The shortlist for European Car of the Year 2014 consists of just seven vehicles
Judges are looking for the best new car to launch in the past year
The judging panel consists of representatives from 23 nations
The winning car will be revealed at the Geneva motor show in March
The final shortlist reflects cars from many different categories
The shortlist entrants will now be test driven by teams of motoring journalists
32 cars were initially nominated for the award
The European Car of the Year shortlist for 2014 has been announced.
An initial list of 32 nominees has been whittled down to leave just seven cars in the frame to take the title. The jury, which consists of representatives from 23 countries, is looking for "the most outstanding new car to go on sale in the [last] 12 months".
The shortlist for the European Car of the Year 2014 consists of:
BMW i3 - We've been impressed by the new i3, which forms the first entry in a new range of electric and hybrid vehicles from BMW. In both its pure EV and range-extender forms, the stylish rear-wheel-drive city car aims to appeal to both the environmentally conscious and car enthusiasts. With its impressive economy figures (up to 100 miles of real-world range in the EV model) and contemporary feel, the i3 should be able to do just that.
Citroën C4 Picasso - We may have only given the new C4 Picasso 3.5 stars in our review, but this second-generation MPV is still a worthy contender on the European Car of the Year shortlist. With the aim of moving the Citroën brand upmarket, the company has endowed the C4 Picasso with plenty of style, and more than enough practicality to take the MPV fight to rivals like the Ford C-Max and Renault Scenic.
Mazda 3 - If both the CX-5 and new 6 were warm up acts for Mazda, the latest 3 is the main event. Manufactured using the strong and versatile SkyActiv platform, the Mazda 3 is versatile, well balanced and economical enough to rival the best in the hatchback class. In fact, the only downsides we could find in our review were the diminutive boot and the somewhat dull interior.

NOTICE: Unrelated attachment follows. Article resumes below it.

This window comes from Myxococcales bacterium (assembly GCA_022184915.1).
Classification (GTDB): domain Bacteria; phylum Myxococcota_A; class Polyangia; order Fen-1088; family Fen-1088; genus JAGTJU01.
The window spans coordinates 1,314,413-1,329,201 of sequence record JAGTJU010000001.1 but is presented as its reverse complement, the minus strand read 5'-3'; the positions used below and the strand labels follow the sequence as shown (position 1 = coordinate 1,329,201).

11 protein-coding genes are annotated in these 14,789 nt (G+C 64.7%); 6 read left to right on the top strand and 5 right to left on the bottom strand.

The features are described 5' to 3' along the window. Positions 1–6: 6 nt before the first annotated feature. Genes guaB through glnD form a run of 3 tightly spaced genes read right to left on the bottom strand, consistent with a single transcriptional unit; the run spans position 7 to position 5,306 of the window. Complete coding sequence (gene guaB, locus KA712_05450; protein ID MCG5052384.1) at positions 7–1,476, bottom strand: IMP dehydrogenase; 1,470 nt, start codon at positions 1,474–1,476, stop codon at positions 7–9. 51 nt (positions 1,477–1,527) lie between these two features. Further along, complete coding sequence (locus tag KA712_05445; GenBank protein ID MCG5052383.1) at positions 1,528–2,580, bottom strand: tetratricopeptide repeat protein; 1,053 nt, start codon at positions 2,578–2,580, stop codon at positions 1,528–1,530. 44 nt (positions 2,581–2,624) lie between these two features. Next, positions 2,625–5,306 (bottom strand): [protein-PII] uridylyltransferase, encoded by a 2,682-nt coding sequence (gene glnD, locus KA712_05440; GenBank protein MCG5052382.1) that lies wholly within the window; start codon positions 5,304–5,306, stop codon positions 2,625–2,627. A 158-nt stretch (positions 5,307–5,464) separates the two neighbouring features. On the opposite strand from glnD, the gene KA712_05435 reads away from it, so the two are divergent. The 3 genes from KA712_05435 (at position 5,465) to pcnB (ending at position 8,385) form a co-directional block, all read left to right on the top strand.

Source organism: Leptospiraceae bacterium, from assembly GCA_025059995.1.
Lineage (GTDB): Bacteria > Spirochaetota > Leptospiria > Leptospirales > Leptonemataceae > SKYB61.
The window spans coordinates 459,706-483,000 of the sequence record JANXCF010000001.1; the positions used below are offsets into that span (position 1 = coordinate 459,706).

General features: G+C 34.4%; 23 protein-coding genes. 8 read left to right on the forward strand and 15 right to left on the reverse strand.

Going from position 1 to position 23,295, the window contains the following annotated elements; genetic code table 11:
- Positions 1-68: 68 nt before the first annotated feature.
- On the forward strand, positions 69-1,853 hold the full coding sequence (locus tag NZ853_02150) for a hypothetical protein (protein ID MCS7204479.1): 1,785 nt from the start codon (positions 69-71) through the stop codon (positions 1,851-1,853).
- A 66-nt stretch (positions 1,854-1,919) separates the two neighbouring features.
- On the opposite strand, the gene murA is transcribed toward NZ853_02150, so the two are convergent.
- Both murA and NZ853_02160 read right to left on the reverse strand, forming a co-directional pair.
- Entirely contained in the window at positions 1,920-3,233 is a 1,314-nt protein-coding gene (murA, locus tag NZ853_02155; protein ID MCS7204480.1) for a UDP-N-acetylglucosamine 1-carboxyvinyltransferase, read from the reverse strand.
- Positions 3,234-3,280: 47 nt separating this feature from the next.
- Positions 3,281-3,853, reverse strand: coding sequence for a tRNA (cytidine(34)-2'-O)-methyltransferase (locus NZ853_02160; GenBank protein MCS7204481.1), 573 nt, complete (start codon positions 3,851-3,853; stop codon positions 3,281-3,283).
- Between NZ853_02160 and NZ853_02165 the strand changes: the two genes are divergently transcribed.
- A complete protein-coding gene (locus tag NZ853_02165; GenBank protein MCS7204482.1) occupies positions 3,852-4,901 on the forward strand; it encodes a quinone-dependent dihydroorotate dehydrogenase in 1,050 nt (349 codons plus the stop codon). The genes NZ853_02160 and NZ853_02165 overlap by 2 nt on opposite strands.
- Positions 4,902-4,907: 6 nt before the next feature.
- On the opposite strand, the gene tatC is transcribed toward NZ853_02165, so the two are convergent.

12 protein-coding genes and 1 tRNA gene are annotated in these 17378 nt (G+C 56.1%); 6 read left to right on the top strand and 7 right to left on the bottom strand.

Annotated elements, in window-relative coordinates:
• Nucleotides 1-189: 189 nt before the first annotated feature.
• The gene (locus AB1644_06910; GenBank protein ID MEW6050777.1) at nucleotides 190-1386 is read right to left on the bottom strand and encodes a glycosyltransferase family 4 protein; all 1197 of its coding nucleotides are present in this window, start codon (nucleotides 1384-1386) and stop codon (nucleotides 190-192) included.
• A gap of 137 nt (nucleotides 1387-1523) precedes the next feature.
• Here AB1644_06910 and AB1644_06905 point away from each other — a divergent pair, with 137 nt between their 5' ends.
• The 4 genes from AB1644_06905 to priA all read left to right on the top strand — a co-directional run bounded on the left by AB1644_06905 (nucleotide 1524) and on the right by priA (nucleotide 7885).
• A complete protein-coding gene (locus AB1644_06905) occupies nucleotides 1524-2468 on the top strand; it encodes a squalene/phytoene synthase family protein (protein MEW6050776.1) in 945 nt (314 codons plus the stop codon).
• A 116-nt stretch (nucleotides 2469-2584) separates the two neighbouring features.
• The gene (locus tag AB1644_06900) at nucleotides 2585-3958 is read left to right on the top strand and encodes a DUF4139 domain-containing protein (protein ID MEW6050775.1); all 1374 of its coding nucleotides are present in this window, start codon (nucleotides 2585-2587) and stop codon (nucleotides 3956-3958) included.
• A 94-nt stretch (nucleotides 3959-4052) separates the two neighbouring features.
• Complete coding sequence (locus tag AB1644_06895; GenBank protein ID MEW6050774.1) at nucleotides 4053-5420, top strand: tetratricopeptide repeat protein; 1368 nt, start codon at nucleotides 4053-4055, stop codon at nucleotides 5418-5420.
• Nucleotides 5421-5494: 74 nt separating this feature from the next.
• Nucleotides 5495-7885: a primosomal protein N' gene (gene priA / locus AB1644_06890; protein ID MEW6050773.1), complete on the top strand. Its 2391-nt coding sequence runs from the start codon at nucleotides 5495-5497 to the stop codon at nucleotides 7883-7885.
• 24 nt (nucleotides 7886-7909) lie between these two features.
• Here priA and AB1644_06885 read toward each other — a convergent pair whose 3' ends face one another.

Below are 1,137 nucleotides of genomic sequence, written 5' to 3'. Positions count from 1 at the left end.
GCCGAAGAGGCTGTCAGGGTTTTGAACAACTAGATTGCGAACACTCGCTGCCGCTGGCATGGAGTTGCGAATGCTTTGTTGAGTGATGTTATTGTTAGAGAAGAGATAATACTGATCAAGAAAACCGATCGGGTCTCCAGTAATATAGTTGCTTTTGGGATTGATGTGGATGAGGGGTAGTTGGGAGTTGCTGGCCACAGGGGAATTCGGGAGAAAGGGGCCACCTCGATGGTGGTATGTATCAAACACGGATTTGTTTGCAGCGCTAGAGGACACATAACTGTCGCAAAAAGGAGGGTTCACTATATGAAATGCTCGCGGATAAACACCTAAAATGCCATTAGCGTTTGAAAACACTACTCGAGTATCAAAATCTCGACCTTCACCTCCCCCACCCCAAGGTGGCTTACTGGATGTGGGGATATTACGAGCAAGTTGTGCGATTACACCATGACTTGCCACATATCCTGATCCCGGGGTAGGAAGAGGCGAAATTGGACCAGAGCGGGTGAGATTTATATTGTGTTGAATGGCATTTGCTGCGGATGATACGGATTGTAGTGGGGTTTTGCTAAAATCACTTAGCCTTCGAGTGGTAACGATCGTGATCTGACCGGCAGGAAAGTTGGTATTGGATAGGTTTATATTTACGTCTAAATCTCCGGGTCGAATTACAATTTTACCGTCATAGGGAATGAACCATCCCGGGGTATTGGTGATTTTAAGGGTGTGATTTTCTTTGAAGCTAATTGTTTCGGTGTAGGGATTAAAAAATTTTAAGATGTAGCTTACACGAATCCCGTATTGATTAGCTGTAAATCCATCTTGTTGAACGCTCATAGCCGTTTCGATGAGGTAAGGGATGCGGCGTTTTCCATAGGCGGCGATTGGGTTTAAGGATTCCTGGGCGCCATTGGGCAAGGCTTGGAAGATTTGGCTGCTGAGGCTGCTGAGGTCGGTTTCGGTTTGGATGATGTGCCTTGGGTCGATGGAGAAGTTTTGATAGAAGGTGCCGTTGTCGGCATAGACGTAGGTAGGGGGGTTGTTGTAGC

Mercedes-Benz S-class - Is the latest Mercedes S-class still the self-proclaimed "best car in the world"? It's certainly close, acheiving a coveted five-star rating in our road test. The new S-class has an excellent ride, one of the best interiors we've come across and glides along with all the quietness and serenity you'd expect from a flagship Mercedes. It's the classic S-class limousine, expertly realised in its latest form.
Peugeot 308 - The second-generation Peugeot 308 is both bigger and better than the car it replaces. It may lack the more astute handling of its peers, but this is still a very capable family hatchback. From its upmarket cabin to its new strut/torsion beam suspension setup, the new 308 has reduced the gap between itself and the hatchback class leaders to a point where it might present a serious challenge for class supremacy.
Skoda Octavia - The already spacious and practical Octavia has taken a step up in size for its latest generation, and while it may lack in dynamic appeal the amily Skoda makes up for it with large amounts of space and excellent interior quality. It's a good value car, too, offering plenty of metal for its £15,990 asking price.
Tesla Model S - The all-electric Tesla Model S is a landmark car in every sense. Its looks alone prove that this is another step forward for electric cars, but can it be easy to live with, too? Absolutely, the Model S gives practical real-world range alongside enough comfort and ease of use to rival others in the luxury saloon class. Perhaps the success of the Model S comes in the fact that of the electic cars we've tested, only two have managed to complete our full set of track tests, photo shoots and assessments without the assistance of a trailer. Both of those cars have been made by Tesla.
Models on the shortlist will now be subjected to an intensive test drive regime, before the overall winner is announced at the Geneva motor show in March.